I stand for women realizing their worth and understanding they make a difference.
Why do you feel it’s important to make your voice heard?
It is important to make your voice heard as generations of women before us did not have the opportunity. They did not get to vote or have opinions. They were relegated to traditional roles of motherhood.
You moved to the US when you were 22—what was your socio-political experience of this country like then versus now?
Well, I was pretty clueless about politics when I moved here. I didn't give it much attention at all. However, I was already aware that it was difficult for women to, you know… abortion rights have always been something that's on my mind, you know, because I feel like it's definitely our decision. But I became aware of how awful everything was in the US around 1981 during the Reagan years. I lived in downtown Los Angeles in 1981 when crack hit the streets, and it was really a sad time. And it was also a time when all my friends in London who were gay died in the first sweep of AIDS.
Is there a moment in your memory when you changed your mind about any social justice issue? Or realized its importance to you and the world? What happened then?
These last few years have seen a resurgence of the government interfering in women's rights, trying to overturn laws already in place. I actively support Planned Parenthood: for the generations of women coming up, it would be terribly sad to see these safety nets disappear as it becomes purposefully more difficult to obtain help and information.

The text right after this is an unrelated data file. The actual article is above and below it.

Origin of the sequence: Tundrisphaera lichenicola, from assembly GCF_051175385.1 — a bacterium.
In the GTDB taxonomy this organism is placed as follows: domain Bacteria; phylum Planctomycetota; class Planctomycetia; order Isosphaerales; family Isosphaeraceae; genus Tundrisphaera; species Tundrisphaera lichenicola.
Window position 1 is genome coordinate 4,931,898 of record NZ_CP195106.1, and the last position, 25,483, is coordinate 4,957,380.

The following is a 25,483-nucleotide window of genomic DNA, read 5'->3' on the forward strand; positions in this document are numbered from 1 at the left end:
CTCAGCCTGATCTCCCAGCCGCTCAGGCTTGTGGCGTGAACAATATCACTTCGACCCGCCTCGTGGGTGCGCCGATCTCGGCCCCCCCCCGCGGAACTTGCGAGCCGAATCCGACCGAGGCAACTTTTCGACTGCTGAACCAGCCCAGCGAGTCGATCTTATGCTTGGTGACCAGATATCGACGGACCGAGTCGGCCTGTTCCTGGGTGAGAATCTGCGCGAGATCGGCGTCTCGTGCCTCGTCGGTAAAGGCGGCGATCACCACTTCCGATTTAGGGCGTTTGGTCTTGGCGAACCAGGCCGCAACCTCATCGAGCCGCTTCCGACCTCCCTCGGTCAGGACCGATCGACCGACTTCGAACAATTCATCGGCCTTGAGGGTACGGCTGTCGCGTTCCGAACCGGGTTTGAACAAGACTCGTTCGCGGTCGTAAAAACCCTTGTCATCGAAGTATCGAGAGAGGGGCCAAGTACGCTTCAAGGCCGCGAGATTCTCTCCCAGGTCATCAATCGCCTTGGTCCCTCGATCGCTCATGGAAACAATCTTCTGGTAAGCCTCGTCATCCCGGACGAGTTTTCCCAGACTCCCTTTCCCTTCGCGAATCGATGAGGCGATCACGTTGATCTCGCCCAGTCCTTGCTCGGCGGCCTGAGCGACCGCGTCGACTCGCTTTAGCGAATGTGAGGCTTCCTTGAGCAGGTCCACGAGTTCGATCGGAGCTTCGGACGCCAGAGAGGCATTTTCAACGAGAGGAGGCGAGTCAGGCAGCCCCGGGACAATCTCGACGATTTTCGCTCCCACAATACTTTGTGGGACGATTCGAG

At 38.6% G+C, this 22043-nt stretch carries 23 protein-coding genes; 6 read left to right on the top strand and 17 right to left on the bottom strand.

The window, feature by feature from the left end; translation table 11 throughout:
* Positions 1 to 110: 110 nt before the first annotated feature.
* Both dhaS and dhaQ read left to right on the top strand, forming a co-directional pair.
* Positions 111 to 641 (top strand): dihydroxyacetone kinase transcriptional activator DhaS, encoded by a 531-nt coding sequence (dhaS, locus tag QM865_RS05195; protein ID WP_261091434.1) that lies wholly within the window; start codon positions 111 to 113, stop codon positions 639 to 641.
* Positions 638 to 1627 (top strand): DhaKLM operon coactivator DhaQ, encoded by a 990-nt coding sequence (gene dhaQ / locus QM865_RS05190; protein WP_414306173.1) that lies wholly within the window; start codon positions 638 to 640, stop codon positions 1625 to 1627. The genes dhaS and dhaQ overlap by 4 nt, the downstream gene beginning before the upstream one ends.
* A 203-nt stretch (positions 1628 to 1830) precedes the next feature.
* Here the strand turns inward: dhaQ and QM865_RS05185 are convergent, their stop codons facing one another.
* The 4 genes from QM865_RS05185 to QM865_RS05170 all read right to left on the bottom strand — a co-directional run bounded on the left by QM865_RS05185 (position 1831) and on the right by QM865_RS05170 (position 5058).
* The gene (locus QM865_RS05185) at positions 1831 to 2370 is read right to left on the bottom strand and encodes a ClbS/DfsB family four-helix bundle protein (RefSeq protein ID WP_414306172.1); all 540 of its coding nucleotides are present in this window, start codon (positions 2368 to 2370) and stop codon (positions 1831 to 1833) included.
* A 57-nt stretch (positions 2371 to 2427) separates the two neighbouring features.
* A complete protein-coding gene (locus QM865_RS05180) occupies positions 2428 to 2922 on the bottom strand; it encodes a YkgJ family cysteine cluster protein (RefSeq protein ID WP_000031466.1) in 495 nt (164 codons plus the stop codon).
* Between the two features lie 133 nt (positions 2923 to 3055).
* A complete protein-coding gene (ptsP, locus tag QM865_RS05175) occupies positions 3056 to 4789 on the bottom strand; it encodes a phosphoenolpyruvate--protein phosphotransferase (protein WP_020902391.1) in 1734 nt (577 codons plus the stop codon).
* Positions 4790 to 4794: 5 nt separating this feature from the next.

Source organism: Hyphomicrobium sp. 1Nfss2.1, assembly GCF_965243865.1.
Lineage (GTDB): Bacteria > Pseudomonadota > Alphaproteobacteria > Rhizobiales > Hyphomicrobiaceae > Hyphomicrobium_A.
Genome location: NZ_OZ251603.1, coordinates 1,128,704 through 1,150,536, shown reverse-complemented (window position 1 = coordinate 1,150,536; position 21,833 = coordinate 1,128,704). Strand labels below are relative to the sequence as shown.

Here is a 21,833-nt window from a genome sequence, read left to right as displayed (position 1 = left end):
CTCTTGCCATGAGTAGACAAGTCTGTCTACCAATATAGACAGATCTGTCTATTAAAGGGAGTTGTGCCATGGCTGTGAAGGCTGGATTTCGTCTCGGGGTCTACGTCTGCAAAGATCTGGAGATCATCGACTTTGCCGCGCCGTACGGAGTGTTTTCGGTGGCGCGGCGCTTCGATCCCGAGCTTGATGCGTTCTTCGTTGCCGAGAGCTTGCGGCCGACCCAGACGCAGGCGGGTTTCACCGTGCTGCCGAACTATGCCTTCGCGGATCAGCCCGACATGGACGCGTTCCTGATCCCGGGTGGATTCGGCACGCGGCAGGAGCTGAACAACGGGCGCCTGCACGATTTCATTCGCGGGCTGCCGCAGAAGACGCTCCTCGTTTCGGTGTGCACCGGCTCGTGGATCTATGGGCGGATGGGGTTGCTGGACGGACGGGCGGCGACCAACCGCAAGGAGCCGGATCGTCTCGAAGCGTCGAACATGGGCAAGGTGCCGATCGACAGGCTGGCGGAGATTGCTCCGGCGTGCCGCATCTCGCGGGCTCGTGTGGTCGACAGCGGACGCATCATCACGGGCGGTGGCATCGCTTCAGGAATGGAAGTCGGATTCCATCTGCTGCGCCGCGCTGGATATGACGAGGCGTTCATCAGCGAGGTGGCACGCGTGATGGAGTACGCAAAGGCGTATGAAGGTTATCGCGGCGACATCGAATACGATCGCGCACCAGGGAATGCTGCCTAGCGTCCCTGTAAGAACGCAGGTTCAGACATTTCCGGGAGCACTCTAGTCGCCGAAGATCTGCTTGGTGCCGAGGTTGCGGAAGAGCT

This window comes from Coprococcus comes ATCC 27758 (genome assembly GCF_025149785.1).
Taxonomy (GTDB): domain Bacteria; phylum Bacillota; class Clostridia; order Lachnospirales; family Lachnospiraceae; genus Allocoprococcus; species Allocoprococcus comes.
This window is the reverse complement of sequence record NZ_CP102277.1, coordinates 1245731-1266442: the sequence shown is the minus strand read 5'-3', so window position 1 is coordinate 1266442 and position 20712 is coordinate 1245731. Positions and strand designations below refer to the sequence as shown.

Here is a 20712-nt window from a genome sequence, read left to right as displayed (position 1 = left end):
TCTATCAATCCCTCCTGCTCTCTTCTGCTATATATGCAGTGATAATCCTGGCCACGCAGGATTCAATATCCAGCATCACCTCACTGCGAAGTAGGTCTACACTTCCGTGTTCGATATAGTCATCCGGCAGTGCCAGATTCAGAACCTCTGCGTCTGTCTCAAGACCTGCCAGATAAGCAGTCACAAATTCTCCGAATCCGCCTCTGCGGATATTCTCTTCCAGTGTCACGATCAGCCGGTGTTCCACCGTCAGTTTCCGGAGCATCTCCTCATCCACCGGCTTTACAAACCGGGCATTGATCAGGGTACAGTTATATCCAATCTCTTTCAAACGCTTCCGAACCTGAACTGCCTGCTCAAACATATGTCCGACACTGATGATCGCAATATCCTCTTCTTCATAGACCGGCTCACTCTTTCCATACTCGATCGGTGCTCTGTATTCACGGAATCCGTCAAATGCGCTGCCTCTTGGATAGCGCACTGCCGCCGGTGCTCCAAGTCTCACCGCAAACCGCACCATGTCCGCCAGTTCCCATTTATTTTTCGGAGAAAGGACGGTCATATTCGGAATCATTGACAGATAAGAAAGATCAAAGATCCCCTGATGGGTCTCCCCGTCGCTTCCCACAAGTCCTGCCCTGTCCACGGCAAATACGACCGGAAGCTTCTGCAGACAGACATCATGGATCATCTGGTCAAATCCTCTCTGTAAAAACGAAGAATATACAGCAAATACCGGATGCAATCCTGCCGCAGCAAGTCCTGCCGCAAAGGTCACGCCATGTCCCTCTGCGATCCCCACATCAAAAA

If you could get the world to change its collective mind about one issue, or adopt one way of being, what would it be and why?
If I could change the world, I would revisit every single charge against imprisoned people who were sent for simple possession. Now that marijuana is legal in so many states, it's a travesty that hundreds of thousands of people are locked up whilst the rest of the country buys joints as easily as a cup of coffee. Fairness. That's what I'd like to see.
What's the biggest thing you think you've learned about yourself through modeling?
Actually, that I can do it. I mean, who would have thought 10 or 15 years ago that I would have this sort of status as a model? I certainly didn't. It wasn't even on my radar.
You weren't scouted when you were younger? No one tried to get you to model before 60?
A few times in London, I would be stopped in the street. But I didn't have the self-confidence to do anything like that. And I didn't have great skin. You know what, up until about 24 I had pretty bad acne. I didn't think that that could ever be me. I certainly am much more fit than I was, you know, five or six years ago. I work out and I do HIIT training and I try to achieve good posture. Here I am, and I'm doing the best I can. It just feels so great. I just had my physical and everything was perfect. It makes you just feel really happy that you know you are healthy.
Try the moisturizer for all—Adaptogen Deep Moisture Cream.
Learn about another model from this campaign, Yvesmark Chery.